To assess the prevalence of immunoglobulin E–mediated peanut allergy to airborne peanut protein and quantify the peanut protein present in the surrounding air.

A total of 84 peanut-allergic children referred to an airborne peanut challenge at Sachs’ Children and Youths Hospital were included. The majority (74%) had a history of an allergic reaction to peanut; 26% had positive test results, with no reaction history.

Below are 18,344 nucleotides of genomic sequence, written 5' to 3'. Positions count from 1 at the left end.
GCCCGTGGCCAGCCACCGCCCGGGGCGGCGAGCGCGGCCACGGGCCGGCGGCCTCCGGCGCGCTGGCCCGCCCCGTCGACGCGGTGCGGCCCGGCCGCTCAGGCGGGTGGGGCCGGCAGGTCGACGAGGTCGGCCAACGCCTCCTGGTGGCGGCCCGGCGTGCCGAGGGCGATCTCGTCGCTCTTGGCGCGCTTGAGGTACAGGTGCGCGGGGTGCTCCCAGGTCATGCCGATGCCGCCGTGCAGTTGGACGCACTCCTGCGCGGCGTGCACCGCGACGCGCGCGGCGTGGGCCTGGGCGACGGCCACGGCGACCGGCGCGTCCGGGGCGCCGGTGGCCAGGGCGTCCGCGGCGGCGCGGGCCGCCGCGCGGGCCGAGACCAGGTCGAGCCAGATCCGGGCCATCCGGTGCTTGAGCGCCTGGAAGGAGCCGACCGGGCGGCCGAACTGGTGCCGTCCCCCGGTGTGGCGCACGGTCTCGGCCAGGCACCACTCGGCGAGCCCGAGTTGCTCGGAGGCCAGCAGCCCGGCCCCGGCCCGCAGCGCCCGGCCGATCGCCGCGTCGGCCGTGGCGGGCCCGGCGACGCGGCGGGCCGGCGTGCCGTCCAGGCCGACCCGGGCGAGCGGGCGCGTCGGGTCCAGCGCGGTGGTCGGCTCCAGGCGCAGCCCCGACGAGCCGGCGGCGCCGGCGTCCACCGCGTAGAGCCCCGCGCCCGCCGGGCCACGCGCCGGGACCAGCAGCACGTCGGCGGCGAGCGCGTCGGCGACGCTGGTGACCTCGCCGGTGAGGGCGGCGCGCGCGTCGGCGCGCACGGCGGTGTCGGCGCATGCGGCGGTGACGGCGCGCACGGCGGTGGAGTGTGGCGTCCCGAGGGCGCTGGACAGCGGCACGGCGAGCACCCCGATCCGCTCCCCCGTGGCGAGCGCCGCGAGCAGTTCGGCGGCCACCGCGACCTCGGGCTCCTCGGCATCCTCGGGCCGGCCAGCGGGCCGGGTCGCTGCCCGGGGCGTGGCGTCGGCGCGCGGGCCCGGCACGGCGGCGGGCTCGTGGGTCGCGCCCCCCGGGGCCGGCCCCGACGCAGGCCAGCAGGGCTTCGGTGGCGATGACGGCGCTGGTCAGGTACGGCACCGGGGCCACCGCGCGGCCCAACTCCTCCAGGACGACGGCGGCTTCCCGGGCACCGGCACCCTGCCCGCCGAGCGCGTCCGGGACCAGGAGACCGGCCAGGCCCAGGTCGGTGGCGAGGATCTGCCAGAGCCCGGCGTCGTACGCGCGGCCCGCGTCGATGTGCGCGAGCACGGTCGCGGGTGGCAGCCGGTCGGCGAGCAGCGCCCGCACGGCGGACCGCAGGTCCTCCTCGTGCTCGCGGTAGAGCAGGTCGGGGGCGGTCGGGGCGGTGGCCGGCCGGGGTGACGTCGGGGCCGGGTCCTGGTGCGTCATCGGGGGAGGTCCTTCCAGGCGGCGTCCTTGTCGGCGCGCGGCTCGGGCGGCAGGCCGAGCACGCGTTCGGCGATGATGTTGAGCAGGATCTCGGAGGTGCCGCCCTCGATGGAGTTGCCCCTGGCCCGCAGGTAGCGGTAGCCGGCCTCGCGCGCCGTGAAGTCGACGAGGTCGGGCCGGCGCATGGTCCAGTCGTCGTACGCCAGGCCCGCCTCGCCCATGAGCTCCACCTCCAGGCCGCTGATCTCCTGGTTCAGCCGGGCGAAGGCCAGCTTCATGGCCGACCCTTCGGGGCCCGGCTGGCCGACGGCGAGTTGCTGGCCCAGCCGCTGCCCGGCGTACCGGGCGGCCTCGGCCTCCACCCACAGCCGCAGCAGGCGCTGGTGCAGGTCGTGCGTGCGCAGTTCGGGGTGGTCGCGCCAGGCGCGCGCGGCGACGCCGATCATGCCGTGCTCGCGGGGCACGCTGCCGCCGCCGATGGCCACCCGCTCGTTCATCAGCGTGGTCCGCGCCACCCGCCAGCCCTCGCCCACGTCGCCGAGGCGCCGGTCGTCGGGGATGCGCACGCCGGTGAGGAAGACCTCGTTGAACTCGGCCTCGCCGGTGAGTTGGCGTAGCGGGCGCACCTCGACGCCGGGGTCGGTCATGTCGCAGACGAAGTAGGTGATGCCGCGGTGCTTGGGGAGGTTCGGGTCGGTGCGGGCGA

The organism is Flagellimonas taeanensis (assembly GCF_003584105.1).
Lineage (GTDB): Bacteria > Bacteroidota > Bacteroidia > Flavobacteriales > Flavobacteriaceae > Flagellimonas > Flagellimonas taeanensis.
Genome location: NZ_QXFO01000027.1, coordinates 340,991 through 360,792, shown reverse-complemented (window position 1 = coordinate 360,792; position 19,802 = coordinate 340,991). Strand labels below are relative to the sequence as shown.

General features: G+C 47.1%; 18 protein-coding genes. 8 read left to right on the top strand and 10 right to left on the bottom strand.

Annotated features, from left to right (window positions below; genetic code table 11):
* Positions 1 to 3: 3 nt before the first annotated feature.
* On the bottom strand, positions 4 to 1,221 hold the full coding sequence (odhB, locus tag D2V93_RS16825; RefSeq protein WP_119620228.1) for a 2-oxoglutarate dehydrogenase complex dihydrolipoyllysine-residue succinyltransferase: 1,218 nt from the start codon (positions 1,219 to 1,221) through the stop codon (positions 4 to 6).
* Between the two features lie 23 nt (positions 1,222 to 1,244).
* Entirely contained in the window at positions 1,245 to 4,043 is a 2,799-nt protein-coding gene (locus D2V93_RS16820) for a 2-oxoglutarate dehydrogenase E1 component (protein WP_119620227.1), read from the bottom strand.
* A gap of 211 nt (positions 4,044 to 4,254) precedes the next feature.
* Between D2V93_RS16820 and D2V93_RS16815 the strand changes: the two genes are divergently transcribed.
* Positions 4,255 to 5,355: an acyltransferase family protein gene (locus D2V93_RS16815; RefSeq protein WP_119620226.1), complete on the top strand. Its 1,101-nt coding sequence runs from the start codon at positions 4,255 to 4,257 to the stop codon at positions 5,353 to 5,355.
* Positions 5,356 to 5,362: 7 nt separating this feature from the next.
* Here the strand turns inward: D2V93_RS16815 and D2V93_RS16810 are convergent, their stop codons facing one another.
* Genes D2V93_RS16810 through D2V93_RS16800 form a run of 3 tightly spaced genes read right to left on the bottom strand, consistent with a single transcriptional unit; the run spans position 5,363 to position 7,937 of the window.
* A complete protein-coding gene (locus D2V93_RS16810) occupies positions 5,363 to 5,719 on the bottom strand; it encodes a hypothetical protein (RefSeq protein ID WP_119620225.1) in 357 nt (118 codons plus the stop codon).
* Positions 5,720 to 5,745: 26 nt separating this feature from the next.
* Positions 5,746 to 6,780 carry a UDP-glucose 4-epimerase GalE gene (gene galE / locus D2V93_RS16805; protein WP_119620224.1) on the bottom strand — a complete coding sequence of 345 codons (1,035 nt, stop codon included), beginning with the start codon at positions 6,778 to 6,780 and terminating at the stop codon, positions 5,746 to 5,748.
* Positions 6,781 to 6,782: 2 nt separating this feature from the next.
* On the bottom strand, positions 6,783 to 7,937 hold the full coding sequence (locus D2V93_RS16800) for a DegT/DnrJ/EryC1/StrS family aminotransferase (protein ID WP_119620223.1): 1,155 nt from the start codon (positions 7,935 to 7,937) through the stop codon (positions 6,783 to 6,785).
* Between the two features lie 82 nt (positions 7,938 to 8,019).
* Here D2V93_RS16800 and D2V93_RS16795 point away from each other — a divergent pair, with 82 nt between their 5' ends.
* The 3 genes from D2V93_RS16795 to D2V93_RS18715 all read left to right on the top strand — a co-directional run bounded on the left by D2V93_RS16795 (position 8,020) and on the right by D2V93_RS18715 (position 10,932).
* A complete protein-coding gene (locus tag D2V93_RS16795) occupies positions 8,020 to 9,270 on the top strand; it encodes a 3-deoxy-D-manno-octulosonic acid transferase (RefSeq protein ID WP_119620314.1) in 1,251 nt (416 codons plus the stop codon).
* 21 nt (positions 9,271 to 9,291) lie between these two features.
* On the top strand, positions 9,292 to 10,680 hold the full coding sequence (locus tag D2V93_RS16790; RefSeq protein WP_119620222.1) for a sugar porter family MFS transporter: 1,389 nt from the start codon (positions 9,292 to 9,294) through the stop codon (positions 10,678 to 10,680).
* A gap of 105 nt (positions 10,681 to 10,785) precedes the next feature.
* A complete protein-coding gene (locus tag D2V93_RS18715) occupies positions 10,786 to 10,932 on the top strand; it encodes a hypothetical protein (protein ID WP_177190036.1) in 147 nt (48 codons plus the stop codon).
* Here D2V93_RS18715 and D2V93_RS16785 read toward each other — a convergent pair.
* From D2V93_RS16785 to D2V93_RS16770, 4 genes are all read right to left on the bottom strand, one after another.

This was a retrospective case series. Children underwent an airborne challenge to either roasted peanuts or dry roasted peanuts 50 cm in distance away, with 30 minutes exposure time, followed by 1 hour observation postexposure. Patients were examined at baseline and every 10 minutes during the challenge. Electrostatic filter devices were used to collect aerosolized peanut protein and protein was detected by using the enzyme-linked immunosorbent assay. Measured amounts in air samples were used with confirmed peanut-allergic patients’ serum for basophil activation tests to assess in...

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